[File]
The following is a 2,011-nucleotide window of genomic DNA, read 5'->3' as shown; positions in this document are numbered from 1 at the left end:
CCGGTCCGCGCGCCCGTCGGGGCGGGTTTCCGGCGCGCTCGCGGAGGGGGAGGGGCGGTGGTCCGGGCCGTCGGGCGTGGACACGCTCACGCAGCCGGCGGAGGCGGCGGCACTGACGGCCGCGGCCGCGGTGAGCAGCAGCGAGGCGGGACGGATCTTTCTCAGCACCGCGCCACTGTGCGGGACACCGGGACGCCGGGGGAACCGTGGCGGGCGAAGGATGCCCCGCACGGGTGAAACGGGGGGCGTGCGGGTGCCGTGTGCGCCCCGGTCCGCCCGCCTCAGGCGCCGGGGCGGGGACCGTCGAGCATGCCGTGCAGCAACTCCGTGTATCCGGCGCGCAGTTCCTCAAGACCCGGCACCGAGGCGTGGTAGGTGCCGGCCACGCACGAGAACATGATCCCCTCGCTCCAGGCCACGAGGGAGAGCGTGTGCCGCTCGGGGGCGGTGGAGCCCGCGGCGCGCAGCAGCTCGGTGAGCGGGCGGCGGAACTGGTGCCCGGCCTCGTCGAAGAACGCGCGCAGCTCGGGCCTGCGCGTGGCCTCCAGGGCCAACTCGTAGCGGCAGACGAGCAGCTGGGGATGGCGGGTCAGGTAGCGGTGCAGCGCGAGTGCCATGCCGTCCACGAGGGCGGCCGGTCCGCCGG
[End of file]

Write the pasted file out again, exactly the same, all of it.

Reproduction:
The following is a 2,011-nucleotide window of genomic DNA, read 5'->3' as shown; positions in this document are numbered from 1 at the left end:
CCGGTCCGCGCGCCCGTCGGGGCGGGTTTCCGGCGCGCTCGCGGAGGGGGAGGGGCGGTGGTCCGGGCCGTCGGGCGTGGACACGCTCACGCAGCCGGCGGAGGCGGCGGCACTGACGGCCGCGGCCGCGGTGAGCAGCAGCGAGGCGGGACGGATCTTTCTCAGCACCGCGCCACTGTGCGGGACACCGGGACGCCGGGGGAACCGTGGCGGGCGAAGGATGCCCCGCACGGGTGAAACGGGGGGCGTGCGGGTGCCGTGTGCGCCCCGGTCCGCCCGCCTCAGGCGCCGGGGCGGGGACCGTCGAGCATGCCGTGCAGCAACTCCGTGTATCCGGCGCGCAGTTCCTCAAGACCCGGCACCGAGGCGTGGTAGGTGCCGGCCACGCACGAGAACATGATCCCCTCGCTCCAGGCCACGAGGGAGAGCGTGTGCCGCTCGGGGGCGGTGGAGCCCGCGGCGCGCAGCAGCTCGGTGAGCGGGCGGCGGAACTGGTGCCCGGCCTCGTCGAAGAACGCGCGCAGCTCGGGCCTGCGCGTGGCCTCCAGGGCCAACTCGTAGCGGCAGACGAGCAGCTGGGGATGGCGGGTCAGGTAGCGGTGCAGCGCGAGTGCCATGCCGTCCACGAGGGCGGCCGGTCCGCCGG